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The 6 Simple Strategies To Become A Better Leader

The ability to lead others well is one that can transform your working life, paving the way for exciting promotions, harmony with colleagues, and a newfound joy in your career.

Our understanding of good leadership has changed dramatically over the last decade or two, moving from the traditional authoritarian and ‘top-down’ model to one of sharing visions, showing vulnerability and encouraging others to shine. It’s an exciting time to work on your leadership skills, as many companies all over the world undergo a revolution of understanding in what makes a great leader.

 

We’ve assembled 6 of the most powerful strategies to become a better leader.

 

1. Learn to listen. This may sound blindingly obvious, but it’s the core principle of good leadership—and most of us get it very wrong until we train ourselves to do it better. Every single person of your team wants to be heard by you, and if you interrupt them, talk over the top of them, finish their sentences for them, or just brush them off entirely when they’re trying to speak, then they won’t feel valued and resentment will begin to fester.

 

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It can be hard for busy people (or impatient people) to slow down and really listen- so even if you think the person is waffling, talking in circles, or that you already know what they’re trying to say- resist that urge to jump in and let them finish. You’ll be amazed at the positive reaction you get when you open your ears and let them speak, while keeping eye contact and showing you’re engaging with what they’re saying. You might even learn something important.

 

2. Learn to recognise your own bias. Don’t let your brain get ‘welded on’ to certain ideas, ways of doing things, or even people. While it’s quite natural to find a familiar rhythm where we favour particular projects, systems, or star employees, you’ll often find that rhythm all too easily turns into a rut where it’s hard to identify whether you’re really being objective anymore. Office favouritism is a classic example of this, but bias can also blur your vision on every aspect of your leadership.

Ask yourself: would I be as disappointed or angry with this result if my star employee had done it? Or ‘Have I actually listened to the team about their issues with the software I chose?’ ‘Is the way I’ve always organised projects actually the best way? Sit down and assess your leadership strategies as if seeing them for the first time.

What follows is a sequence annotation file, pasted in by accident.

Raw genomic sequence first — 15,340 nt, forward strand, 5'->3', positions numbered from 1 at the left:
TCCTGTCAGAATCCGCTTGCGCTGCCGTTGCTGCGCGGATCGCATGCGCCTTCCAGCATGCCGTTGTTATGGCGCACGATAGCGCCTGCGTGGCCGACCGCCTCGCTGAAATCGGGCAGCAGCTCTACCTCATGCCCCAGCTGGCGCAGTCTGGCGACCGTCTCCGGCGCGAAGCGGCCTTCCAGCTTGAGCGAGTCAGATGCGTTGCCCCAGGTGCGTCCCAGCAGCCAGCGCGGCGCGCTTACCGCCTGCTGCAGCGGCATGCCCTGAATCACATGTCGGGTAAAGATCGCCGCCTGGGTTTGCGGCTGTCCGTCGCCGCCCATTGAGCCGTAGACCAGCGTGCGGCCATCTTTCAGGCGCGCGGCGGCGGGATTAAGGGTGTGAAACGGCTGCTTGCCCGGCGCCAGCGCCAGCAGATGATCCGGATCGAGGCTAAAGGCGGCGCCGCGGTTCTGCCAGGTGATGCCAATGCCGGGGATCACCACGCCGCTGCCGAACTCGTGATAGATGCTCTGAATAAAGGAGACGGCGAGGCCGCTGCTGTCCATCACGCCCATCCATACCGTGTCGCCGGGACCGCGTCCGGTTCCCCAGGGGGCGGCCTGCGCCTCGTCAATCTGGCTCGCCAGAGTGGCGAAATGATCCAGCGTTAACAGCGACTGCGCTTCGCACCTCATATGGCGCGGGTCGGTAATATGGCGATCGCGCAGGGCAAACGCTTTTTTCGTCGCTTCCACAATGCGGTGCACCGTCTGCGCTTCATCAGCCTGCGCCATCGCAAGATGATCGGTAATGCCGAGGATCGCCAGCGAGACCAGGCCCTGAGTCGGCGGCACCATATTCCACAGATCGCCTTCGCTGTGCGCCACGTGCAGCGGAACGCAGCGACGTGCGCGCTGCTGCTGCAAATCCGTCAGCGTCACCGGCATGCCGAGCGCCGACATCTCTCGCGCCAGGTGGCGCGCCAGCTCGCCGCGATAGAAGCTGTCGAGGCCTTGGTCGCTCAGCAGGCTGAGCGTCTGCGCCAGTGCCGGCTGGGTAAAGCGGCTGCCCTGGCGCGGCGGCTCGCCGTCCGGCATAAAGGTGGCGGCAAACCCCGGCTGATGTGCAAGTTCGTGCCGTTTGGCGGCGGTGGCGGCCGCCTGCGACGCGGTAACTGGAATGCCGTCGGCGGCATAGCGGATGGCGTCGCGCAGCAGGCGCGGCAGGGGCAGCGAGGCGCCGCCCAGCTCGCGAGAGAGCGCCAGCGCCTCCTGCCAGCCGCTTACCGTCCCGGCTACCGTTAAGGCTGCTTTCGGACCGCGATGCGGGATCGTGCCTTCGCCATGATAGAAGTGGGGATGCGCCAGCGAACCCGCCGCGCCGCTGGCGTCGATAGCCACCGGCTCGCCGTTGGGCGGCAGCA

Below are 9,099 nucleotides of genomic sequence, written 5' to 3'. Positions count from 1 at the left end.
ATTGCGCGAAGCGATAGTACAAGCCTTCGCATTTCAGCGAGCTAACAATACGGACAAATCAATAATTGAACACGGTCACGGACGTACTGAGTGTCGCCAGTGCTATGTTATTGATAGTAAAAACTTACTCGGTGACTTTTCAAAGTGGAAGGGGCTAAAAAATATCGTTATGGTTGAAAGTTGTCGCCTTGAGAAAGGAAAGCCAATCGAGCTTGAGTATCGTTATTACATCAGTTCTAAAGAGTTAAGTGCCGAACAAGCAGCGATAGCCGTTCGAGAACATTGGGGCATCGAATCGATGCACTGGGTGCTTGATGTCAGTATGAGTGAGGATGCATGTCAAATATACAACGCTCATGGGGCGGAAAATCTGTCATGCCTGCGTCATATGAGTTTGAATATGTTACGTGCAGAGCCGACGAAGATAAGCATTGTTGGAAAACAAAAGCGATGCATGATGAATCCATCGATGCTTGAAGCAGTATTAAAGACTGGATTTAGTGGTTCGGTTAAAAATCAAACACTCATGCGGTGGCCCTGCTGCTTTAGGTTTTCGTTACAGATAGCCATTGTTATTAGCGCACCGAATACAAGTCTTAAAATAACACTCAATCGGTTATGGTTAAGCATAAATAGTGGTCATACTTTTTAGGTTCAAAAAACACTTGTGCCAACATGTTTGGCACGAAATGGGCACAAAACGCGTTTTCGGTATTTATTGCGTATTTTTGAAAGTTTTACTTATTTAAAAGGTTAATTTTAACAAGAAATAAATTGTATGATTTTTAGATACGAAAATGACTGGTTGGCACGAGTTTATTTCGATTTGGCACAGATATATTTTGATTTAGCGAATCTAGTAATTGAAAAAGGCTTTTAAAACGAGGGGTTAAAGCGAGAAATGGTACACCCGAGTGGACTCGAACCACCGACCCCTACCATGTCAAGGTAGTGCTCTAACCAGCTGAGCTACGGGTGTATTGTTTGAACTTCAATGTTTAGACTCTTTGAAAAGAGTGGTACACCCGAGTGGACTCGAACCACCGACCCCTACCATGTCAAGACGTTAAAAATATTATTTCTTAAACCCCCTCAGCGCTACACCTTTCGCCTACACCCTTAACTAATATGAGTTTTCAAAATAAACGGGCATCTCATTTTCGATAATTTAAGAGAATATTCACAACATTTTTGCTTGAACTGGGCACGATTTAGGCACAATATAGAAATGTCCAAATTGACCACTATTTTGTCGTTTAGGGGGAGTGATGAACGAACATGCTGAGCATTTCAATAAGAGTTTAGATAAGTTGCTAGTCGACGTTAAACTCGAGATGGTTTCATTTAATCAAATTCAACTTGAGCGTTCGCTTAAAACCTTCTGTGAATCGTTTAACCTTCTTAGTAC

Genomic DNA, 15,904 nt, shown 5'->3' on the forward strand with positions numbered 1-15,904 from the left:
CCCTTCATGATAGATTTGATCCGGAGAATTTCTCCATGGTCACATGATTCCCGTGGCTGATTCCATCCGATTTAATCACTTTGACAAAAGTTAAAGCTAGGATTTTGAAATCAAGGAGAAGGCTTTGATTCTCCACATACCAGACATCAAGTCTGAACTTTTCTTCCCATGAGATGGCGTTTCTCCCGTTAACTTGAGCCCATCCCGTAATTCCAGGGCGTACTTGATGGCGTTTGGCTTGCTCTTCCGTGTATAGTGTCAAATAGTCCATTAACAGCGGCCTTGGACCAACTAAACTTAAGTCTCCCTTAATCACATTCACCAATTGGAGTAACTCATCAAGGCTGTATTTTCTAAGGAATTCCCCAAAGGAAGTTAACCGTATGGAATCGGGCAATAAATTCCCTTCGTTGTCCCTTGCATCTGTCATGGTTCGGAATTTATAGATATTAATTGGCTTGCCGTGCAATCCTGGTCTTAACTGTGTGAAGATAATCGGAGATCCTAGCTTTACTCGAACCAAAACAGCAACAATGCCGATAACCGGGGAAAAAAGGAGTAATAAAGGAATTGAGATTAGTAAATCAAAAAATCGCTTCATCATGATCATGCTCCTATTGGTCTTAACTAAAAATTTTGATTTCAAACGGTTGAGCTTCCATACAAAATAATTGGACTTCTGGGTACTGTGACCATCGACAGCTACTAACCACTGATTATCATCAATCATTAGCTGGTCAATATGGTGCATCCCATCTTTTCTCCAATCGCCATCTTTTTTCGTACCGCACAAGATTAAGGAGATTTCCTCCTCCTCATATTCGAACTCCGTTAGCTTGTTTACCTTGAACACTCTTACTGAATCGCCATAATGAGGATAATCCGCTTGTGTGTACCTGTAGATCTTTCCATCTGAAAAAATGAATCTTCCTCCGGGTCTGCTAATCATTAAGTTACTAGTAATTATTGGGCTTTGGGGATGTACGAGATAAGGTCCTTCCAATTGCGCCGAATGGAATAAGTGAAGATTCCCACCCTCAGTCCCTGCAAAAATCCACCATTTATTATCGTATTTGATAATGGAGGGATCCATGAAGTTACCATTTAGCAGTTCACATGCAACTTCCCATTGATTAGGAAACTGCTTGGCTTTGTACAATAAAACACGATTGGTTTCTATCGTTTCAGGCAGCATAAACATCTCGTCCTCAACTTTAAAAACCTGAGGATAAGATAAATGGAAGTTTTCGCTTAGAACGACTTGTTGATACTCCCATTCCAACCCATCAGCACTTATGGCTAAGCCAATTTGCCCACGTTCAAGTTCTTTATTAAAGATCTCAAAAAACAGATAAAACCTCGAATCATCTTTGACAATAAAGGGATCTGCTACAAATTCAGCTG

3. Show vulnerability where it matters. The traditional model of leadership has always operated on the mantra of ‘never show weakness’, but this is completely wrong. Revealing certain vulnerabilities to your team will actually foster loyalty and goodwill, so freely admit to it when you were wrong or don’t know something, and share well-chosen personal stories to show your human side.

 

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Vulnerability is what bonds humans, so while you don’t need to go as far as talking about the darkest details of your messy divorce (and in fact you shouldn’t do that), opening up a bit to your team in an authentic way builds trust. A good way to start might be putting your hand up when you’re not great at something, saying things like ‘Oh, I’m not great at that aspect, can you show me how to do it better?

 

4. Tell stories to bring people into your vision. Humankind has been telling stories to make sense of their world since cavemen daubed animals on the walls of their caves, and great leaders through have always known that you need to have an engaging vision in order to inspire. Make sure everyone understands what the team goals are, why they’re important, and how to get there, as well as how they fit into them as individuals- and make it as exciting and personally relevant to each of them as possible.

Break big projects into small chunks so the team have regular success (and regular rewards.) This creates a fantastic sense of achievement and momentum within the group.

 

5. Find out their ‘why’. The better you understand your team’s individual aspirations and motivators, the better you’ll be able to lead them to their potential. Some people are motivated more by mastery of skills and need constant challenges, some favour autonomous work, some are driven predominantly by a sense of greater purpose. Some will respond better to financial incentives, while others will respond better to a better work-life balance.

 

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Of course, most of us are motivated by all of these things to different degrees, and your success as a leader depends on getting to know what makes your team tick. Once you know people’s dominant motivators, you can develop them and lead them in different ways. Everyone is different, so don’t try to treat them all the same.

 

6. Encourage ideas and be generous with crediting others. Build others up, encourage their rise to greatness rather than stunting it through a feeling of threat or ego. True leaders help others succeed. They don’t look at others as threats; they have confidence in themselves and therefore encourage others, share ideas and praise others freely.

By developing your leadership skills, you bring out the best in others, and the best in yourself.

 

Best regards,

Spencer